Related topics

Gov’t Shows Off High-Tech Devices

March 10, 1998

WASHINGTON (AP) _ A laser that detects deadly chemicals in a closed bottle. Robotic bugs capable of crawling into buildings to find bombs. A device that can monitor the heartbeat of a terrorist hiding in a truck.

They’re all part of an array of new, high-tech wizardry that is supposed to make it easier to detect nuclear, chemical or biological threats and thwart the development and smuggling of weapons of mass destruction.

Unveiled Monday by the Energy Department at a demonstration on Capitol Hill, officials said most of the technology already is in use, although in some cases only on a limited basis.

Energy Secretary Federico Pena, in remarks opening the exhibit, said the ``unusual and extraordinary threat″ posed by weapons of mass destruction _ nuclear, chemical or biological _ requires renewed emphasis on developing sophisticated detection devices.

``It takes only plutonium the size of a Coke can to make a nuclear weapon,″ said Pena. ``And this is only part of the threat that we face. The ease of access to chemical and biological weapons is alarming.″

On his belt Pena wore a device the size of a pager that detects the presence of radioactive material. Security officers at some major airports already are using the devices. They’re so sensitive that they trigger an alarm even when near a passenger who has undergone recent radiation medical treatments such as a thyroid exam.

Throughout the room were displays of other high-tech devices developed to expose nuclear smugglers, detect weapons of mass destruction, and stop intruders from getting into sensitive weapons facilities.

At one booth, Leo Labaj of the Oak Ridge National Laboratory showed off the ``heartbeat monitor″ _ a device that can discern the vibration given off from a beating heart even if the person is hiding inside a tractor-trailer.

Labaj said the device monitors vibrations so faint that it can detect a human no matter how still the person remains. ``You can’t spoof it unless you’re dead,″ he says.

So far, the monitor is being used at a half dozen prisons, says Labaj. But Pena says its perfect for detecting potential terrorists trying to get into nuclear weapons sites.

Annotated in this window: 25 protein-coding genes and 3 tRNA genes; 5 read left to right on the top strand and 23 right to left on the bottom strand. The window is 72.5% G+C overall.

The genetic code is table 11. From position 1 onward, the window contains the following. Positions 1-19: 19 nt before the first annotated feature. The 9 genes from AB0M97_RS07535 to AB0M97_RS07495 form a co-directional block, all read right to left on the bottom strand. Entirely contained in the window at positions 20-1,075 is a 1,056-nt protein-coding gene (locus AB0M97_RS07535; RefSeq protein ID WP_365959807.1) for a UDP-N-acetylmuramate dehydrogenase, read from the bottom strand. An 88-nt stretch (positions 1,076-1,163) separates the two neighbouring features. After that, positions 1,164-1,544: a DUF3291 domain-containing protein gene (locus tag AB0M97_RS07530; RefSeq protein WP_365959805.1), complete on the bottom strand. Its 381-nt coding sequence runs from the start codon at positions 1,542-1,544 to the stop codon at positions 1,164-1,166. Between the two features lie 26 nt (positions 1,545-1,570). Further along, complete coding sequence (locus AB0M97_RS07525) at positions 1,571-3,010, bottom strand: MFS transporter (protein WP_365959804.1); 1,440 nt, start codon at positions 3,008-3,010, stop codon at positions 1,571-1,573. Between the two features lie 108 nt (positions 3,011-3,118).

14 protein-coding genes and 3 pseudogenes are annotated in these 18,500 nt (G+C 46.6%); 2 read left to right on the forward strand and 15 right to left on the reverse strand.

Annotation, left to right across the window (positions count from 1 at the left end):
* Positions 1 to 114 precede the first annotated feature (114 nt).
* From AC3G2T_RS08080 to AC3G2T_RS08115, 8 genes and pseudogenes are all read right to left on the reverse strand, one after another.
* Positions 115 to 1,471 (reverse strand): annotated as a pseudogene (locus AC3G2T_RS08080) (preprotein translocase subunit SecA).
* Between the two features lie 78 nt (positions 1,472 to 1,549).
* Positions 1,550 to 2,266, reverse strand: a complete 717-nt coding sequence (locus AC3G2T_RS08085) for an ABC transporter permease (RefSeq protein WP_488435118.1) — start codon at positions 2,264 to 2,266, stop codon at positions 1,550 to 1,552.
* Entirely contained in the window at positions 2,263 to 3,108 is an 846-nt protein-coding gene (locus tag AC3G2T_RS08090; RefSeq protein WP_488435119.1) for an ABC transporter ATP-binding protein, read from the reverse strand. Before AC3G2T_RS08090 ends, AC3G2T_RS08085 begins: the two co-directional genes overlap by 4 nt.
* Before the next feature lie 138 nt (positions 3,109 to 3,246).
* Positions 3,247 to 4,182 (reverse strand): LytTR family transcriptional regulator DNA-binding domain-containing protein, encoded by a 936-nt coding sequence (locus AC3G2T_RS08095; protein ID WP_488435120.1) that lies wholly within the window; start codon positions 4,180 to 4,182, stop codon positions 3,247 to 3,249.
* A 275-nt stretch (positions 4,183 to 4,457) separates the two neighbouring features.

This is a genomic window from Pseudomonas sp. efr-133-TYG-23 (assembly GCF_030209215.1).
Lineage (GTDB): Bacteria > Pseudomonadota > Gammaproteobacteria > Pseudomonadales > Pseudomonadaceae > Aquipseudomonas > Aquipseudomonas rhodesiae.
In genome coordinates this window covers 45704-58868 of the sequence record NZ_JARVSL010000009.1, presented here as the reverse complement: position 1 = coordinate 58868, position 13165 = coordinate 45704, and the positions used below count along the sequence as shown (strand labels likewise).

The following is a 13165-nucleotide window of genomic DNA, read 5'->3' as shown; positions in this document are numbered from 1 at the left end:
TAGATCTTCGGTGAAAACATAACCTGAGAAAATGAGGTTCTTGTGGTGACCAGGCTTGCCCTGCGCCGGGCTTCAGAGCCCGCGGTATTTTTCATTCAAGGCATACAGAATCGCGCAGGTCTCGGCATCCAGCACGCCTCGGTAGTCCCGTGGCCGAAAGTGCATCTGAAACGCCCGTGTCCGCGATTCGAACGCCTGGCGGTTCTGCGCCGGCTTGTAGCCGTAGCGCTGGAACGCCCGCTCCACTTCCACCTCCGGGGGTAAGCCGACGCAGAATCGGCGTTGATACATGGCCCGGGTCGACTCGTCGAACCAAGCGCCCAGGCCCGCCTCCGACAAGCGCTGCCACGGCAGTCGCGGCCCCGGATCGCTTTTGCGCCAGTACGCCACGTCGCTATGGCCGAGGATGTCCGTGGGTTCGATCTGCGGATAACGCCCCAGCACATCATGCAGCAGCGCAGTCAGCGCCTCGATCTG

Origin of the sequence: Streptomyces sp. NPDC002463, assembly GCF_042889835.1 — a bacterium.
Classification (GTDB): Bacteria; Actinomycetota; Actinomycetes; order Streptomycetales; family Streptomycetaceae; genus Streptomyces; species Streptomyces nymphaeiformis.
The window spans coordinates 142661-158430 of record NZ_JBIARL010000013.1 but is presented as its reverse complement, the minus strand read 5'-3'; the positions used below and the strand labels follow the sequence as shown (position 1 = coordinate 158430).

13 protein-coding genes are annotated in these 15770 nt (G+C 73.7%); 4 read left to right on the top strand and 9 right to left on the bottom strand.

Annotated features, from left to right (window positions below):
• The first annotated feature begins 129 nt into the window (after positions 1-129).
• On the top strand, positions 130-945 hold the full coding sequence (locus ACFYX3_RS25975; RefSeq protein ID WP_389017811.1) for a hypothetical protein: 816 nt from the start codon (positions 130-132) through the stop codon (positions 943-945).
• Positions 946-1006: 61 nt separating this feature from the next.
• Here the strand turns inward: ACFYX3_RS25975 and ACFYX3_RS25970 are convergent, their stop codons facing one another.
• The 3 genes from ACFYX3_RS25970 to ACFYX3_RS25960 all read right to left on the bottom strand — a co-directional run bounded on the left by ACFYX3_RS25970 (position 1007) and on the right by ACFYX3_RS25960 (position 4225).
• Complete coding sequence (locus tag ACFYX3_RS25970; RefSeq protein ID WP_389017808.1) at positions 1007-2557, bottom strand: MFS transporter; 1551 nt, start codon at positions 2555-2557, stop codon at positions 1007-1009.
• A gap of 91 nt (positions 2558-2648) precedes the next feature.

``It would make it virtually impossible for a terrorist to enter a site by hiding in a vehicle,″ said Pena, adding that it’s sensitive enough to find a mouse in a loaded garbage truck.

The robotic bugs, technically called ``biomorphic robots″ and their cousins, the robotic snake and robotic butterfly, also caught people’s attention.

Mark Tilden, an engineer from Los Alamos National Laboratory, had the ``bugs″ _ some a few inches long and powered by solar cells _ crawling on a table. He explained that they can be used in swarms and even placed down pipes into buildings to detect explosives. Even if partially destroyed, they’ll keep on crawling in environment’s that might be deadly for humans, he explained.

Some other high-tech devices on display included:

_A laser that, by sending a beam through a bottle, can analyze the molecular structure of the chemical contents and determine within minutes whether it is dangerous.

_A pocket ``sniffer″ that can be used to detect and analyze deadly biological agents within hours at the scene, instead of the days it can take for laboratory tests.

_A ``multispectral thermal imager″ that, from a satellite 360 miles in space, analyzes light waves from a factory or power plant and can determine unusually high energy uses or detect releases of certain chemicals. Other versions of the equipment can be used from aircraft.

_Various devices, including hand-held detectors, that can pinpoint nuclear material even when hidden in shielded, sealed containers.

Some 30 items were touted by the department in displays and colorful fact sheets. But Pena said for security reasons he’s not giving away all of the government’s goodies. ``We’re not going to make public all of the technology that we have,″ he said.

Update hourly